I’m going to school, to University, and I’m surrounded by young people every day. Eating, laughing, studying, typing away on their laptops, chatting on their cell phones, they are seemingly unconcerned by their future. They talk about their future as if the world will always be as it is right now.

And it’s certainly not just the 20-somethings. I hear 40-somethings talking about their retirement funds and whether they are saving enough to support themselves when they are in their eighties.

I look around at all of this and I wonder if any of the current world governments will survive through the end of this century. I wonder if the ocean die-off will be gradual or quick. I wonder what will happen when their is no more money left for public schools, public housing and public medical care. I wonder what will happen when we face starvation in the cities.

We aren’t saving ourselves, and the hand of God or science will not sweep away the self-inflicted death-shot flying toward us that is our future.

Sometimes I have to set it aside and think about the day — getting kids to school, making dinner, walking the dog, listening to the first birds of spring, lifting my face to the late day sun. Sometimes I have to just take a deep breath and think about my own personal plan.

I wonder how many other people, these people who are seemingly unconcerned, are like me.

Black Carbon — New Report

March 25, 2008

A new report was published on line this weekend at Nature Geoscience:

Nature Geoscience
Published online: 23 March 2008 | doi:10.1038/ngeo156

Global and regional climate changes due to black carbon
V. Ramanathan1 & G. Carmichael2



Black carbon in soot is the dominant absorber of visible solar radiation in the atmosphere. Anthropogenic sources of black carbon, although distributed globally, are most concentrated in the tropics where solar irradiance is highest. Black carbon is often transported over long distances, mixing with other aerosols along the way. The aerosol mix can form transcontinental plumes of atmospheric brown clouds, with vertical extents of 3 to 5 km. Because of the combination of high absorption, a regional distribution roughly aligned with solar irradiance, and the capacity to form widespread atmospheric brown clouds in a mixture with other aerosols, emissions of black carbon are the second strongest contribution to current global warming, after carbon dioxide emissions. In the Himalayan region, solar heating from black carbon at high elevations may be just as important as carbon dioxide in the melting of snowpacks and glaciers. The interception of solar radiation by atmospheric brown clouds leads to dimming at the Earth’s surface with important implications for the hydrological cycle, and the deposition of black carbon darkens snow and ice surfaces, which can contribute to melting, in particular of Arctic sea ice.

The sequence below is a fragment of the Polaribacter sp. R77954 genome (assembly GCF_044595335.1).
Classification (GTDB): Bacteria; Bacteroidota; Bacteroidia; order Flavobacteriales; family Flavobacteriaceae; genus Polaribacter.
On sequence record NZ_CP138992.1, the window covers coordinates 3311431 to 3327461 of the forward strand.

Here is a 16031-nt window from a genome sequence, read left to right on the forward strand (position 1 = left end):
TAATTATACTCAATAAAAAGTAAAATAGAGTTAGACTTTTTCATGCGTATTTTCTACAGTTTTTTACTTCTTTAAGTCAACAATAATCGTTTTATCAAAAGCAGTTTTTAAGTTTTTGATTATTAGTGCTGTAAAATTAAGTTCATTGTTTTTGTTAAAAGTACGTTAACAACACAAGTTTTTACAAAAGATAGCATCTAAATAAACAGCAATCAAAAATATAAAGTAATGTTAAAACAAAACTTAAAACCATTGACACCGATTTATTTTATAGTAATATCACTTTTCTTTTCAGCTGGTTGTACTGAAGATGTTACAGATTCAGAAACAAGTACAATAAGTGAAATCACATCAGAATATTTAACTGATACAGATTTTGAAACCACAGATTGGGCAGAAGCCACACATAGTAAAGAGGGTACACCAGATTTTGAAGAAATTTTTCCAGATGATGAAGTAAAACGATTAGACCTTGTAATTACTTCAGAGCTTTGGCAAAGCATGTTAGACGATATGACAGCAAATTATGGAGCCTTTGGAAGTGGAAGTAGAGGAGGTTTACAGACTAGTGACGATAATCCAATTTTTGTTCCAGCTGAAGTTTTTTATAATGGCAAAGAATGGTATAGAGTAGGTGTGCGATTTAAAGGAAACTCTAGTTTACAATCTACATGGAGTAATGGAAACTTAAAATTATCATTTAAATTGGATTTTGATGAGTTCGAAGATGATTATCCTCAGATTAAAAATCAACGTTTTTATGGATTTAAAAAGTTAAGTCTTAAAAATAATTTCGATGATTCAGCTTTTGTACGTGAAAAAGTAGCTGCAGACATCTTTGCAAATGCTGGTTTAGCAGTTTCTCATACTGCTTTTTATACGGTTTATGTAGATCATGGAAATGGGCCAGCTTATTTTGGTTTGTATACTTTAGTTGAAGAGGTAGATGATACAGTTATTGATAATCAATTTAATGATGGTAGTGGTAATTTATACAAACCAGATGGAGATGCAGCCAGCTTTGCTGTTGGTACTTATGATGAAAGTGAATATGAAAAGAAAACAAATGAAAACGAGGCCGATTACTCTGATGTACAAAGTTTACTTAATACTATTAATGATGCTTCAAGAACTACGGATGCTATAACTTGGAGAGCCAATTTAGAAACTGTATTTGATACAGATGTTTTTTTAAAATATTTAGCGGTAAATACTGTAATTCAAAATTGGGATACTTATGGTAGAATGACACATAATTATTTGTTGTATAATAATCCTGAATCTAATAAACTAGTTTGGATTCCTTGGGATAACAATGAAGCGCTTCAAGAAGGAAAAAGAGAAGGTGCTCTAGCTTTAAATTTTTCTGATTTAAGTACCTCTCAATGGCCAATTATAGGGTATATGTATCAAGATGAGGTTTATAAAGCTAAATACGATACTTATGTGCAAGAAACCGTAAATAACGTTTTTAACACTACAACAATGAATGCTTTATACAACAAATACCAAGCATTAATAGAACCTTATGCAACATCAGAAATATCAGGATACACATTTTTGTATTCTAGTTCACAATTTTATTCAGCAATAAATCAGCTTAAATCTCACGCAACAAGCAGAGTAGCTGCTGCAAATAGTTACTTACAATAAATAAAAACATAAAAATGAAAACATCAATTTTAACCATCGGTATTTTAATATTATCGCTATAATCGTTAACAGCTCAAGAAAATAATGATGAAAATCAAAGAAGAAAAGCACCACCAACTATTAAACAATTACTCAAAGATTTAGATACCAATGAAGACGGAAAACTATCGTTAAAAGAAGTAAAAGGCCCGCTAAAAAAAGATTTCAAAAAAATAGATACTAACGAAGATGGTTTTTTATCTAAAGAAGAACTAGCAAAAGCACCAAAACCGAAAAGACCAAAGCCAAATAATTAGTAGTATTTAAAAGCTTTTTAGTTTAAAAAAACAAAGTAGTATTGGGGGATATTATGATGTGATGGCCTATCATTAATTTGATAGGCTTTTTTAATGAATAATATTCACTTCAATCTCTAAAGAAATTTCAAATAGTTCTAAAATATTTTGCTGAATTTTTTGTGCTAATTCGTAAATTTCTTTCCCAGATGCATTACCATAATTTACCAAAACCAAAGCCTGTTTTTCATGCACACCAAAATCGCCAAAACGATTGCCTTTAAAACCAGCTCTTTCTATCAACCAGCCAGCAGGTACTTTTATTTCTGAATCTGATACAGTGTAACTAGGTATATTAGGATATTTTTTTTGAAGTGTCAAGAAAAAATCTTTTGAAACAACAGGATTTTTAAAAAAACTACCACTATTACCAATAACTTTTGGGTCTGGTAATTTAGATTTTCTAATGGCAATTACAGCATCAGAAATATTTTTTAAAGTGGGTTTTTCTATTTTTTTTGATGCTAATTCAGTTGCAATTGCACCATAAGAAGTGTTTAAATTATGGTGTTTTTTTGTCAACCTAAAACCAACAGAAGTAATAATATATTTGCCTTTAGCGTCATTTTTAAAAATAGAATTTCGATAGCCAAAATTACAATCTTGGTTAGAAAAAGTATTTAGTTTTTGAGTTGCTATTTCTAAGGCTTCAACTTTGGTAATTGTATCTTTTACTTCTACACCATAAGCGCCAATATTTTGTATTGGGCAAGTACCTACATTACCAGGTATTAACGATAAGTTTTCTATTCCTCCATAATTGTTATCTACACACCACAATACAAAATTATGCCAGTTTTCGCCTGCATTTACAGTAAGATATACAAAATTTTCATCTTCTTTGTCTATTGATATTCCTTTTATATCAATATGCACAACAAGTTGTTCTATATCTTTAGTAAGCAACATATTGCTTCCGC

The paper concluded that black carbon’s warming effect in the atmosphere is about 0.9 watts per meter squared, compared with IPCC’s consensus estimate of 0.2 to 0.4 watts.

“The positive side of this discouraging story is we know how to cut down black carbon,” Ramanathan said. “We have reduced it. So this is something we can do now.”
(Los Angeles Times, 25 March 2008 )

Faster Than Expected

March 18, 2008

BBC reports that some of the world’s glaciers are melting twice as fast as they were just 10 years ago.  “In its entirety, the research includes figures from around 100 glaciers, with data showing significant shrinkage taking place in European countries including Austria, Norway, Sweden, Italy, Spain and Switzerland.”

In a second report today, University of Vermont ecologist Brian Beckage discusses changes in the forests of Vermont: “Scientists have long thought it would take generations if not centuries for tree populations to shift in response to a warming world.”

One of Beckage’s graduate students, Ben Osborne, measured significant shift of the transition zone, where deciduous hardwoods, like sugar maples, must give way to boreal conifers, like balsam fir.

“Acid rain damaged trees, creating openings in the forest canopy,” Beckage says, and this might have accelerated the hardwoods’ uphill push.

There’s an important message in these two reports. The thing is, scientists are trained to study in depth one small thing in one field. And so they point to this one thing and say, “well, warming temperatures won’t change the forests quickly, because trees live for tens of decades.” They don’t take other climate change factors into consideration, such as acid rain, insect attack, and increased forest fires.

And the problem with that is that we have a lot of scientists out there telling people that there is cause for concern, but no need to panic, eh? We have plenty of time to get our ducks in a row…